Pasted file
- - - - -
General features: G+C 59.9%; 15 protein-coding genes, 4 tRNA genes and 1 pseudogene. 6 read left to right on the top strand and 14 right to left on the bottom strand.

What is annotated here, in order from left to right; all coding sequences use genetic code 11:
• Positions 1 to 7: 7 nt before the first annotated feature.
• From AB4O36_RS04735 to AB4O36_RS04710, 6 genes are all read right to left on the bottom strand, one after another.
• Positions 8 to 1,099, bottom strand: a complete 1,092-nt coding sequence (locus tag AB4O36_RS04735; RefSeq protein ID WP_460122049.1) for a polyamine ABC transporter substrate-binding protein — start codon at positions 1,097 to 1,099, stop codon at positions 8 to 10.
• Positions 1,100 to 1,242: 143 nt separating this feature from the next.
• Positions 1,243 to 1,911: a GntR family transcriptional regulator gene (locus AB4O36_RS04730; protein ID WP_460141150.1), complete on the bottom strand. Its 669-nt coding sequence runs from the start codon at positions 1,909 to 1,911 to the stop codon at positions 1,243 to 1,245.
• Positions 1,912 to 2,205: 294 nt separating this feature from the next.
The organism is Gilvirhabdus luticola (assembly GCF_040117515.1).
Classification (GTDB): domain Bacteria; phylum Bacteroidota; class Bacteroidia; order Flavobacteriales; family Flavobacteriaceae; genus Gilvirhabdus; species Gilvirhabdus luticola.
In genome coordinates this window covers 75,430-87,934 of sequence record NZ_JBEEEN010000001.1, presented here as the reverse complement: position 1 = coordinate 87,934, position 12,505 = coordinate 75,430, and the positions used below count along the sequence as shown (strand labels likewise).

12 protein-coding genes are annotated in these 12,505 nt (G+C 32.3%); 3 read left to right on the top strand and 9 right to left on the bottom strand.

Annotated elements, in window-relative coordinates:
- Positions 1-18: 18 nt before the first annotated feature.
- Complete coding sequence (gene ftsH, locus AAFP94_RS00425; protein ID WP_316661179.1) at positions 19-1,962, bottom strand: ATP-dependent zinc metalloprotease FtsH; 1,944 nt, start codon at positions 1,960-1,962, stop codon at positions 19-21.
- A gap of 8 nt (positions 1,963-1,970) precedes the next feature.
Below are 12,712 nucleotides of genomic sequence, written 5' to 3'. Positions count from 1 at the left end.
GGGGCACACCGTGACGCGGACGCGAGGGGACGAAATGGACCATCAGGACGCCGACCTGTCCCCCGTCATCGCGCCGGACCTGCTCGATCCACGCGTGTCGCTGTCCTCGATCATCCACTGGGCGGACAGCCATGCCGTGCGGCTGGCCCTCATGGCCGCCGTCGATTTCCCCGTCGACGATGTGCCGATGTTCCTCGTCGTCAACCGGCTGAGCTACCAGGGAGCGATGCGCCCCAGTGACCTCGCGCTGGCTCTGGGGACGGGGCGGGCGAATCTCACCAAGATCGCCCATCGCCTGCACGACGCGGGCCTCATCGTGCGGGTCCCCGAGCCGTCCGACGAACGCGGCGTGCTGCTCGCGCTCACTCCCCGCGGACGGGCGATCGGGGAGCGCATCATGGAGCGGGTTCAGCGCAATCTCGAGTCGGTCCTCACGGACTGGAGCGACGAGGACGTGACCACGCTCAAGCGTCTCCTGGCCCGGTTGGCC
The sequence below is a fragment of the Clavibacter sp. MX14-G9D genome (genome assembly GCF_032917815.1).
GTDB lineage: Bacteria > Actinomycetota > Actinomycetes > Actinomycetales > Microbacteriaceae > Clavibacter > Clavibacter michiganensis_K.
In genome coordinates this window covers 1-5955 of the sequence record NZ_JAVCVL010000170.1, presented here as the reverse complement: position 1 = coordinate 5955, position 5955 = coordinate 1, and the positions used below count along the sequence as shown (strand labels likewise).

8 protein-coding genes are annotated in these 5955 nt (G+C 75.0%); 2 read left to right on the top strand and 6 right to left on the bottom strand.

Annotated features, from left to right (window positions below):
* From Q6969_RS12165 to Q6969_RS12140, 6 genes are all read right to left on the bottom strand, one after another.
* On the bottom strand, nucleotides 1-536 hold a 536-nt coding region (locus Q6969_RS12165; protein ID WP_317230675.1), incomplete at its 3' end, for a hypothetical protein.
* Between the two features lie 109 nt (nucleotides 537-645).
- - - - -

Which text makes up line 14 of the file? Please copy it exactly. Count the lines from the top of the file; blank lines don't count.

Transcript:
- Positions 1-18: 18 nt before the first annotated feature.